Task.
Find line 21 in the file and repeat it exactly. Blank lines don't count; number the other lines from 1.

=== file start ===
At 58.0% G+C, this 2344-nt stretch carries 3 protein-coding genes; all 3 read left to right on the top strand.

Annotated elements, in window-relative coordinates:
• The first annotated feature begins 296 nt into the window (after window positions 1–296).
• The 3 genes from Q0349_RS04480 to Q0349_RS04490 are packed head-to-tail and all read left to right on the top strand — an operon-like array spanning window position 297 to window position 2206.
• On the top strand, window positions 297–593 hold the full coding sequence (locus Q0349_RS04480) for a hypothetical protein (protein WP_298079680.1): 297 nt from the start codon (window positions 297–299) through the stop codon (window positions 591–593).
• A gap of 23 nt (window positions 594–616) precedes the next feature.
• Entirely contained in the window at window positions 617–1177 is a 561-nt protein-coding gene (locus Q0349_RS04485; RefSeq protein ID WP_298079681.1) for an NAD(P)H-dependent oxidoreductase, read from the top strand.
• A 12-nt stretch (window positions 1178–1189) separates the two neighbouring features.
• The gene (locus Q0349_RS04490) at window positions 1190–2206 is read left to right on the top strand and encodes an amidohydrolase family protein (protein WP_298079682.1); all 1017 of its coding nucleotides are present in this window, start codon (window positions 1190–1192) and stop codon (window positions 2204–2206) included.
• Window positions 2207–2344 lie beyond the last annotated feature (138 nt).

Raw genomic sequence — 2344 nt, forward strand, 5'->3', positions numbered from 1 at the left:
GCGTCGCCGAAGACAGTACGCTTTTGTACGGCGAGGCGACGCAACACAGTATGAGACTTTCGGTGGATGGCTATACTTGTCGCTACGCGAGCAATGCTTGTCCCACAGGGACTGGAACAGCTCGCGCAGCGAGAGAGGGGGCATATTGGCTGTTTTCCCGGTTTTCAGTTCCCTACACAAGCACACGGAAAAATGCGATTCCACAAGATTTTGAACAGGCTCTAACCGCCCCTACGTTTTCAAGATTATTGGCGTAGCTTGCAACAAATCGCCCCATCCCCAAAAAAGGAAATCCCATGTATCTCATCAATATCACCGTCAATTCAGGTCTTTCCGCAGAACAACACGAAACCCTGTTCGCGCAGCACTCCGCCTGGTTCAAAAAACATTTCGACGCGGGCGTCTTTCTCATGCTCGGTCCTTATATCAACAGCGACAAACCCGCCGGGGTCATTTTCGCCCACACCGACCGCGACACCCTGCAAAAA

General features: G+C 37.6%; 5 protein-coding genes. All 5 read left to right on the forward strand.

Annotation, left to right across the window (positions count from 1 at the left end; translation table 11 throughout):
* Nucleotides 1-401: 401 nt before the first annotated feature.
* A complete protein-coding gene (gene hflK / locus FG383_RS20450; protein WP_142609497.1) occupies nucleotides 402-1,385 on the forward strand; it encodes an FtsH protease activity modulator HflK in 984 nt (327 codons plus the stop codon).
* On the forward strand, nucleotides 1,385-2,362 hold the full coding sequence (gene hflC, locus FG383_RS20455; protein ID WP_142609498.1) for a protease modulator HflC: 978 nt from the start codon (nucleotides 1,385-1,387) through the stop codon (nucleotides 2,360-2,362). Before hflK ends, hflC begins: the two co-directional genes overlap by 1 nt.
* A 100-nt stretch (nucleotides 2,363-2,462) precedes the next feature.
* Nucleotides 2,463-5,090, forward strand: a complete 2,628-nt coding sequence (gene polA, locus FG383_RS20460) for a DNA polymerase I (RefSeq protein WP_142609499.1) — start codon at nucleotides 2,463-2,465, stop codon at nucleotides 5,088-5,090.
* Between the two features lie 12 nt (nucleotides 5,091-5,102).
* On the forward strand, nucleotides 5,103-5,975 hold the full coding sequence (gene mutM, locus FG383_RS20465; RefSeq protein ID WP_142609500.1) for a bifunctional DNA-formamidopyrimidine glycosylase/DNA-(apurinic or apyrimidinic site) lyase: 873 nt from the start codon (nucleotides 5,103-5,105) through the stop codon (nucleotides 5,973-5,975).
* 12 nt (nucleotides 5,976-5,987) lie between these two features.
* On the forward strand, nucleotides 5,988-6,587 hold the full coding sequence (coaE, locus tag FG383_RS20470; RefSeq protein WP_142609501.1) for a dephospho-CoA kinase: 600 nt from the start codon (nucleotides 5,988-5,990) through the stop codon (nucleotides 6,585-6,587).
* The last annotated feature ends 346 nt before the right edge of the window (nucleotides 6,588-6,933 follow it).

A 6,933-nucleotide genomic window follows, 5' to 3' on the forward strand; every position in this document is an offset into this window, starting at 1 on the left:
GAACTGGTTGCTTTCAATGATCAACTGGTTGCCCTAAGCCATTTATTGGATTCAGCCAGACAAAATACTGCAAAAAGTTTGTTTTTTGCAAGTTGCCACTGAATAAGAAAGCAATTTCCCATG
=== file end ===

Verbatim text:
* On the forward strand, nucleotides 5,103-5,975 hold the full coding sequence (gene mutM, locus FG383_RS20465; RefSeq protein ID WP_142609500.1) for a bifunctional DNA-formamidopyrimidine glycosylase/DNA-(apurinic or apyrimidinic site) lyase: 873 nt from the start codon (nucleotides 5,103-5,105) through the stop codon (nucleotides 5,973-5,975).